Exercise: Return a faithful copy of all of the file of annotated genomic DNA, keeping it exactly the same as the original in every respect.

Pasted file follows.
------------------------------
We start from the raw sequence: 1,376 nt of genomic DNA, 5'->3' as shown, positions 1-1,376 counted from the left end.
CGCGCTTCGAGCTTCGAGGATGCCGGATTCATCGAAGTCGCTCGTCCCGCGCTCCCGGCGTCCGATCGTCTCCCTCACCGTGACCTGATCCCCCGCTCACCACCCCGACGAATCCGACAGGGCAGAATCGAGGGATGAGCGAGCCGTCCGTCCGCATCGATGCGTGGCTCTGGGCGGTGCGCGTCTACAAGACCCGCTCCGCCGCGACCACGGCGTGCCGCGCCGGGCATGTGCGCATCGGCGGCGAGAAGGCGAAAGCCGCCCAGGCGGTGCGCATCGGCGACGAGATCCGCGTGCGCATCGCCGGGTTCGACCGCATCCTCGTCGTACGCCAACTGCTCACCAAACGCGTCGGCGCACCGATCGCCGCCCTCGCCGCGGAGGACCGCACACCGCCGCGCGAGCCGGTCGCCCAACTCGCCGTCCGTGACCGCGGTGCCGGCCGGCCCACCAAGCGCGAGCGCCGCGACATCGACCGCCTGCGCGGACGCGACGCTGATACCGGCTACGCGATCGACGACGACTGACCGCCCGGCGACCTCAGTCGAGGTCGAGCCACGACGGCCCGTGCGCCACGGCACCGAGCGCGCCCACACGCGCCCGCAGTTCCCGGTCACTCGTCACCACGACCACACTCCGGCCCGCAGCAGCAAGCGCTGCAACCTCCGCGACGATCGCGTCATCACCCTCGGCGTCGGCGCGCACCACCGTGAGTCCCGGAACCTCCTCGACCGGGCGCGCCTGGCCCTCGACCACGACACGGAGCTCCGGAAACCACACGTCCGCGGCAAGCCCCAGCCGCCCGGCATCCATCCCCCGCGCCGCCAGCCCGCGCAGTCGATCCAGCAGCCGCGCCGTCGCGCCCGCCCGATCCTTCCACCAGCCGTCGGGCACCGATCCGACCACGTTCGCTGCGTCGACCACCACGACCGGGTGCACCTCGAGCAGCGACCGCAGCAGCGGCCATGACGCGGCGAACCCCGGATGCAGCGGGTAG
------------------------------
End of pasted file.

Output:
We start from the raw sequence: 1,376 nt of genomic DNA, 5'->3' as shown, positions 1-1,376 counted from the left end.
CGCGCTTCGAGCTTCGAGGATGCCGGATTCATCGAAGTCGCTCGTCCCGCGCTCCCGGCGTCCGATCGTCTCCCTCACCGTGACCTGATCCCCCGCTCACCACCCCGACGAATCCGACAGGGCAGAATCGAGGGATGAGCGAGCCGTCCGTCCGCATCGATGCGTGGCTCTGGGCGGTGCGCGTCTACAAGACCCGCTCCGCCGCGACCACGGCGTGCCGCGCCGGGCATGTGCGCATCGGCGGCGAGAAGGCGAAAGCCGCCCAGGCGGTGCGCATCGGCGACGAGATCCGCGTGCGCATCGCCGGGTTCGACCGCATCCTCGTCGTACGCCAACTGCTCACCAAACGCGTCGGCGCACCGATCGCCGCCCTCGCCGCGGAGGACCGCACACCGCCGCGCGAGCCGGTCGCCCAACTCGCCGTCCGTGACCGCGGTGCCGGCCGGCCCACCAAGCGCGAGCGCCGCGACATCGACCGCCTGCGCGGACGCGACGCTGATACCGGCTACGCGATCGACGACGACTGACCGCCCGGCGACCTCAGTCGAGGTCGAGCCACGACGGCCCGTGCGCCACGGCACCGAGCGCGCCCACACGCGCCCGCAGTTCCCGGTCACTCGTCACCACGACCACACTCCGGCCCGCAGCAGCAAGCGCTGCAACCTCCGCGACGATCGCGTCATCACCCTCGGCGTCGGCGCGCACCACCGTGAGTCCCGGAACCTCCTCGACCGGGCGCGCCTGGCCCTCGACCACGACACGGAGCTCCGGAAACCACACGTCCGCGGCAAGCCCCAGCCGCCCGGCATCCATCCCCCGCGCCGCCAGCCCGCGCAGTCGATCCAGCAGCCGCGCCGTCGCGCCCGCCCGATCCTTCCACCAGCCGTCGGGCACCGATCCGACCACGTTCGCTGCGTCGACCACCACGACCGGGTGCACCTCGAGCAGCGACCGCAGCAGCGGCCATGACGCGGCGAACCCCGGATGCAGCGGGTAG